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Moscow shooting aftermath: Repressions, racism, terror

by Oleg Sukhov March 31, 2024 5:47 PM 9 min read
Russian President Vladimir Putin leaves the scene during his meeting with scientists at the State Kremlin Palace, on Feb. 8, 2024, in Moscow, Russia. (Photo by Contributor/Getty Images)
by Oleg Sukhov March 31, 2024 5:47 PM 9 min read
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The March 22 Moscow mass shooting is likely to be used as a justification for a new wave of terror and oppression in Russia.

Russian politicians and propagandists began calling for reinstating the death penalty – a mechanism that can be used not only against terrorists but also against the peaceful opposition.

Furthermore, a new wave of xenophobia has spread across the country after it was revealed that the perpetrators of the attack were most likely citizens of Tajikistan, a Central Asian country bordering Afghanistan.

Millions of Central Asian migrants, primarily from Uzbekistan, Tajikistan and Kyrgyzstan, work in Russia in construction and retail. Cases of attacks and harassment from ordinary citizens and state authorities have been recorded en masse.

"The atmosphere of state terror is increasing in Russia," Sergei Sazonov, a Russian-born political philosopher at New York University, told the Kyiv Independent. "The (political atmosphere) is becoming more savage."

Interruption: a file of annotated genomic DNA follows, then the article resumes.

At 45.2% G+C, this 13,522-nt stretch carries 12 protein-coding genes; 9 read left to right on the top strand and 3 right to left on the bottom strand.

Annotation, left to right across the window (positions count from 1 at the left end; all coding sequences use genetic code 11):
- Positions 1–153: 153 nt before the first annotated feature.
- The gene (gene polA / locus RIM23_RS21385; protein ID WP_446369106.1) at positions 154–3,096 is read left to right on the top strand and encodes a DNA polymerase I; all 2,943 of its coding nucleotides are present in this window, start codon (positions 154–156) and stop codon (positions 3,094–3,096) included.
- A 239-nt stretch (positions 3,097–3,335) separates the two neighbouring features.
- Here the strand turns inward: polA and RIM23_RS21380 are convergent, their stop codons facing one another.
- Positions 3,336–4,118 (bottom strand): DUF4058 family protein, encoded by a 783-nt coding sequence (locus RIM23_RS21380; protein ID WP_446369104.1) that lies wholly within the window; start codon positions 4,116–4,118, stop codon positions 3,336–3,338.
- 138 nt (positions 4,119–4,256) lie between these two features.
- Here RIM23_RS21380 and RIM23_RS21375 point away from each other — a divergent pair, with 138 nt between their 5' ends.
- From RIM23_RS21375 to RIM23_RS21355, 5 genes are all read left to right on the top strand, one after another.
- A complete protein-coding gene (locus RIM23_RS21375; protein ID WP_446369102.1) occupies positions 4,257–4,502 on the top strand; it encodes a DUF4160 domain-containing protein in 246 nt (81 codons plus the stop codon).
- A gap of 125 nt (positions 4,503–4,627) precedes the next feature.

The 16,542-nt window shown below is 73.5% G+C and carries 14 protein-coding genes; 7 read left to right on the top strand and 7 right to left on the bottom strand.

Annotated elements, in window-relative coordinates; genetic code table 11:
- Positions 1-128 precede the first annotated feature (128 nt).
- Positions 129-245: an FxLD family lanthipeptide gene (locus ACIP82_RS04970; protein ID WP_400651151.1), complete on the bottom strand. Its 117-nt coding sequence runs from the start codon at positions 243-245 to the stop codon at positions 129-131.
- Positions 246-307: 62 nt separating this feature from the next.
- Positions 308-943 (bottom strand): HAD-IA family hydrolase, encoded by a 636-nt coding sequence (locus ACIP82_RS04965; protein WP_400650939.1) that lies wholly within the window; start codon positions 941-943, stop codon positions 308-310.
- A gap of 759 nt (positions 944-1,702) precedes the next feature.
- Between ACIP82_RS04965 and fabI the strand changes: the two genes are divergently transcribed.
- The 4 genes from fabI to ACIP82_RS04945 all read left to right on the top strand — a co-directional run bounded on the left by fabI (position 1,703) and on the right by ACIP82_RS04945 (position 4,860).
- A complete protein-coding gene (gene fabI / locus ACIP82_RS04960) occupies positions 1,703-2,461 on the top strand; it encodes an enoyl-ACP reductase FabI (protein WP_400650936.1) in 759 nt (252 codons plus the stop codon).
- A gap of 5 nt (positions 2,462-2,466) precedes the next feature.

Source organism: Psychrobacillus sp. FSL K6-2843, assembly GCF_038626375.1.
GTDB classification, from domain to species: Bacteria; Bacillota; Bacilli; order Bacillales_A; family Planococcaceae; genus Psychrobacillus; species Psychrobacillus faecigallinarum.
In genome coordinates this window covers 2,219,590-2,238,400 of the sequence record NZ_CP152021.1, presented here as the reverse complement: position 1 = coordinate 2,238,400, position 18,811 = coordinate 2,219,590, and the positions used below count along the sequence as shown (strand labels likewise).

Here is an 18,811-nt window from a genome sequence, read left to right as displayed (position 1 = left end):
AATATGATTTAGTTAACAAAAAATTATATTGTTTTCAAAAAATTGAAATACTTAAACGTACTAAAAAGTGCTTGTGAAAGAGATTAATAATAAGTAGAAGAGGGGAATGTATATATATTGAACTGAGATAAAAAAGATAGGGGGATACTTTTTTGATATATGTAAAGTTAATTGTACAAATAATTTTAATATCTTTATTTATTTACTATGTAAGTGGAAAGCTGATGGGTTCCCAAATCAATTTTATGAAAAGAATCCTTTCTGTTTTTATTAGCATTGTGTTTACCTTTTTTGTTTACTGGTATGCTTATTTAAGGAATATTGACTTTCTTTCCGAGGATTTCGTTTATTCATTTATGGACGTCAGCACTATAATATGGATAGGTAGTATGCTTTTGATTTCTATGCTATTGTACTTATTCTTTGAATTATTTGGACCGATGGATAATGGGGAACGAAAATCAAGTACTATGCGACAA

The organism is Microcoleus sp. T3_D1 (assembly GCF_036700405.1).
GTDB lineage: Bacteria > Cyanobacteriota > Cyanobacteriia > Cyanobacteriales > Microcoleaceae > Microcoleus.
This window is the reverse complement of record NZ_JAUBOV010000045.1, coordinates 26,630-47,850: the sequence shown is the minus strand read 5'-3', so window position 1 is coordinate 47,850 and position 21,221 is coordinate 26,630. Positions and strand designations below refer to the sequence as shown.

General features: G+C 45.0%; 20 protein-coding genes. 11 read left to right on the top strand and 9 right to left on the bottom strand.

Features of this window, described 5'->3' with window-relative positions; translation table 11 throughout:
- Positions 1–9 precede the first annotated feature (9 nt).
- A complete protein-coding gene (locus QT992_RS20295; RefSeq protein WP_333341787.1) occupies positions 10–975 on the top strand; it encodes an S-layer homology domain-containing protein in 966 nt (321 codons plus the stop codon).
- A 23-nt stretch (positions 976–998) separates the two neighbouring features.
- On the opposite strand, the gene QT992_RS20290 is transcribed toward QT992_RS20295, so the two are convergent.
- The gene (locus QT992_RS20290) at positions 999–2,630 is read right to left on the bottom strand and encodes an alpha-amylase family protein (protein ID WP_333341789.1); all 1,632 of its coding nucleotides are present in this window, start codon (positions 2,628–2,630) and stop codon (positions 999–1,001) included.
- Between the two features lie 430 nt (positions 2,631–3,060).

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Russian officials have also used the attack for propaganda purposes, blaming Ukraine for the mass shooting despite there being zero hints that Kyiv was involved in any way.

Yet, despite the potential spike in repressions, xenophobia, and terror, Russia still looks unable to secure itself from potential further attacks.

Immediate impact

On March 22, a group of terrorists attacked the Crocus City Hall concert hall in Krasnogorsk, a Moscow suburb, shooting people and setting the venue on fire. At least 143 people were killed, making it the deadliest terrorist attack in Russia since 2004.

If the attack provides a justification for a crackdown on the opposition, it will not be the first time terrorism is used as a rationale for authoritarianism.